Friday, February 1, 2013

James Franklin Coker (1836-1899)

Look at that, two days in a row. I am on a hot streak now as I continue to post for the February Family History Writing Challenge. Today's story is about my wife's 3rd great-grandfather James Franklin Coker.

James Franklin Coker
James Franklin Coker was born on 12 March 1836 in Upson County, Georgia. His parents were Henry (1797-1863) and Nepsey (Wilson) Coker (b. abt 1813). James was the fifth of ten children. His siblings included Rebecca, Millie Evaline, Nancy, Isaac, Elizabeth, William, Orphy Jane, Louisa, and Francis Coker. The area where James grew up had been the territory of the Creek Indians up until the mid 1820s when the Treaty of Indian Springs relocated them to the west of the Mississippi River.

The 1840 US Census for District 588, Upson County, Georgia, lists two adults and 6 children living in the household. Three members of the family were employed in agriculture. James would have been 4 years old at the time of this census. The other children would be Rebecca (age 12), Millie (age 10), Nancy (age 9), Isaac (age 5), and Elizabeth (age 1).

In the 1850 US Census the family was found in District 17, Sumter County, Georgia. Henry Coker (age 52) is listed as a farmer with real estate valued at $1,200 (the equivalent of about $35,000 today). In addition to his father Henry, the following family members are listed: his mother Nepsey (age 37), brothers Isaac (age 16) and William (age 10), sisters Elizabeth (age 13), Jane (age 7) and Francis (age 2). The 1852 Sumter County, Georgia tax roles indicate that the family had 303 acres of land, valued at $1,500 with additional personal property valued at $330. According to the records we have found, the family did not own slaves so we can assume that they farmed the land on their own or had hired farm hands.

In 1860, the family is listed in the US Census as living in Americus, District 20, Sumter County, Georgia. During that census, the following family members are living together: parents Henry (age 63) and Nepsey (age 47), brothers Isaac (age 24) and William (age 19), sisters Elizabeth (age 20), Orphy Jane (age 17), and Louisa (age 13). James is listed as 24 years old. Henry is listed as a farmer with land valued at $1,500 while James and his brother Isaac are listed as students at the time of this census. In addition to these family members, there is an 8 month old infant, James A. living in the home. James A. is the son of James Franklin and his wife Martha Butler. James and Martha were married on 23 December 1858, in Sumter County. Their son, James Anderson Coker, was born 25 October 1859 but he died less than a year later, on 9 July 1860, soon after the census was taken. Martha appears to have suffered from the birth of her son because she died two weeks after giving birth, on 8 November 1859. So at the age of 24, James was already a widower and had lost his first son, all within the span of 8 months.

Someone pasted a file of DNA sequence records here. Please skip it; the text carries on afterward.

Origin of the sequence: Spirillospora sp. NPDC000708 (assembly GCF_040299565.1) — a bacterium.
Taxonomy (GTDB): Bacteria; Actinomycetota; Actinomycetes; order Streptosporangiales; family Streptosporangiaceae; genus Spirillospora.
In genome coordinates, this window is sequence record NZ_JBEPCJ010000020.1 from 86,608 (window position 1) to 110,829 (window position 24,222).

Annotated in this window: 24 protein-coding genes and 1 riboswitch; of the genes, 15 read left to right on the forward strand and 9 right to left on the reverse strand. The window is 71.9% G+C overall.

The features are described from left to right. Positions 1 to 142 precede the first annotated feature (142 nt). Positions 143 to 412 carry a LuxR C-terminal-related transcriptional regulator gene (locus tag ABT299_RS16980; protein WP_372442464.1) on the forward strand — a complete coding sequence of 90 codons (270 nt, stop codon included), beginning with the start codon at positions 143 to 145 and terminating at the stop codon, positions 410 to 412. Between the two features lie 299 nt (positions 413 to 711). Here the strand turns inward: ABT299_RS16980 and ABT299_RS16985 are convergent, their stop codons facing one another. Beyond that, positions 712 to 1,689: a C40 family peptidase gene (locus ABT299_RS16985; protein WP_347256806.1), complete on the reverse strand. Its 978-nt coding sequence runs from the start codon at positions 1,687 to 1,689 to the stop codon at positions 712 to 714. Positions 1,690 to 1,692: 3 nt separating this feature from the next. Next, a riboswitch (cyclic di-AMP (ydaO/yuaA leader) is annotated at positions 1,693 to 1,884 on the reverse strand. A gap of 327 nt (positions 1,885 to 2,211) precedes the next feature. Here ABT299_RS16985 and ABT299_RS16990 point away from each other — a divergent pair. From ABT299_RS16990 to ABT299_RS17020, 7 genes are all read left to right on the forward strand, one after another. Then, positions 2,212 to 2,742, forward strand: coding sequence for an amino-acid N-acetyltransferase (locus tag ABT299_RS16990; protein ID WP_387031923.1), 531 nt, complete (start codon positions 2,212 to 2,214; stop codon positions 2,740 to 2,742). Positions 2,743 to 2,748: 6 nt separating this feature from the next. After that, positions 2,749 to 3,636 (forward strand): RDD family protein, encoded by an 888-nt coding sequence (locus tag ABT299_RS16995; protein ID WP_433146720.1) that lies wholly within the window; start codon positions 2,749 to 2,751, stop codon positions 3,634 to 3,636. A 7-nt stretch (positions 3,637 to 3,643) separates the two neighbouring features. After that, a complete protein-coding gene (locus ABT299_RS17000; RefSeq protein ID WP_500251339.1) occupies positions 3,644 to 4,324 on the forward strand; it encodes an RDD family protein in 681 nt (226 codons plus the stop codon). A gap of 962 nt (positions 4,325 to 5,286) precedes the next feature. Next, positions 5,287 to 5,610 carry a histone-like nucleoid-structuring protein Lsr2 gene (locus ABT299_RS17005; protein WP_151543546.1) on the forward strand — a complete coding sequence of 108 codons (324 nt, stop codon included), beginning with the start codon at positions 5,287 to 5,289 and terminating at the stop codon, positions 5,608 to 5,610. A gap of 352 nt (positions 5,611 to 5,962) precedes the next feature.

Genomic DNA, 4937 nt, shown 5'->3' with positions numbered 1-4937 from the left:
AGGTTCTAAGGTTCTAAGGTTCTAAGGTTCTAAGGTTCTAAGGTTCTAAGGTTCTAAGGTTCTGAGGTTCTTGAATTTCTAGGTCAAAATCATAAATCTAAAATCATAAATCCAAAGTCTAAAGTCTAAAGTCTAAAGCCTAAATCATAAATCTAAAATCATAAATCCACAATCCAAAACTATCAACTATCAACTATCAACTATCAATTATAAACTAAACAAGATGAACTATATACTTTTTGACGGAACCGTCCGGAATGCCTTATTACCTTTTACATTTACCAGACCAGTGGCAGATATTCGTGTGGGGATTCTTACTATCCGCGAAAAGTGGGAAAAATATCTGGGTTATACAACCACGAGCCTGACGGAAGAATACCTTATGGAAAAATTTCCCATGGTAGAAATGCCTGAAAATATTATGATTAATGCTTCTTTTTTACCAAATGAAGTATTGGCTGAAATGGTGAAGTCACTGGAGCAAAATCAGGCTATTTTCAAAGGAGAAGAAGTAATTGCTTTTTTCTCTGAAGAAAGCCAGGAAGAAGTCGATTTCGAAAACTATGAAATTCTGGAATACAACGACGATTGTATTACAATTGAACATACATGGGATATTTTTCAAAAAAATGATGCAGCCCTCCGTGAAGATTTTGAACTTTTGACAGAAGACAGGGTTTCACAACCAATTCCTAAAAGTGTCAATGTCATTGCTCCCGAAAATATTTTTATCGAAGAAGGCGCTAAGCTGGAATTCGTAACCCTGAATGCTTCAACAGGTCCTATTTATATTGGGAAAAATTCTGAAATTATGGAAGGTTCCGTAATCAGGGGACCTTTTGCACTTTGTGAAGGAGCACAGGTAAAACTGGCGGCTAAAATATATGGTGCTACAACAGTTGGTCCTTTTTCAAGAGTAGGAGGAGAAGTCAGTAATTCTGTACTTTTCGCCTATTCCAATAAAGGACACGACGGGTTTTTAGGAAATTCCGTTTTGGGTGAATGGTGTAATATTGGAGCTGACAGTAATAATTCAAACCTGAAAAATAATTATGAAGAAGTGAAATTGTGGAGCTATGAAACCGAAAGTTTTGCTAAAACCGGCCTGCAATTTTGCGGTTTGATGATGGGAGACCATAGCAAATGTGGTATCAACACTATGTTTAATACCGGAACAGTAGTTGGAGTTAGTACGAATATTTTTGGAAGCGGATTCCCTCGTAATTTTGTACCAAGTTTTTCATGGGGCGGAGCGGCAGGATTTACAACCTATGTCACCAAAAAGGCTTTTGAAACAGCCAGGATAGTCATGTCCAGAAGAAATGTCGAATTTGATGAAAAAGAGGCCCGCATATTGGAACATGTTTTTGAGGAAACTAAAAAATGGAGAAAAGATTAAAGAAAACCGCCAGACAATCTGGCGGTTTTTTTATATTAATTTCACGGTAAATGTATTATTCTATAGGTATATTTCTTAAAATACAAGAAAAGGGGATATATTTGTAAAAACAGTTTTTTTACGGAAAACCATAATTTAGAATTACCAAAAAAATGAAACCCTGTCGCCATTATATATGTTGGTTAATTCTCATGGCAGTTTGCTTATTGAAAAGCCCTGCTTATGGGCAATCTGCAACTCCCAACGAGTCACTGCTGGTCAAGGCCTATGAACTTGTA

Regimental Flag - Sumter Flying Artillery
A year later, war called James to action. He enlisted in the Sumter Flying Artillery, Company A, 11th Battalion, Georgia Volunteer Infantry and saw much action during the Civil War. Much of the following unit history is from the website, The Soldiers and Sailors Database and several books. The unit was mustered into service on 15 July 1861, in Richmond, Virginia. On 22 July 1861, they arrived in Manassas, Virginia, one day after the Battle of First Bull Run.

Their first experience in battle was on 20 December 1861, at the Battle of Dranesville where the unit suffered five killed and thirteen wounded. The unit then set winter camp in Culpepper, Virginia until 8 March 1862, when they arrived at Warrenton, Virginia. On 12 April they were ordered to Richmond and then on 16 April to Yorktown to establish a defensive line. On 2 May they were removed from Yorktown and moved back to Richmond. The distance from Warrenton to Richmond is 90 miles and the distance from Richmond to Yorktown is 60 miles. During that 3 week period the unit traveled approximately 210 miles. Throughout the first part of 1862, the unit was plagued with an outbreak of measles  resulting in the death of at least 37 soldiers.

Dunker Church, Battle of Antietam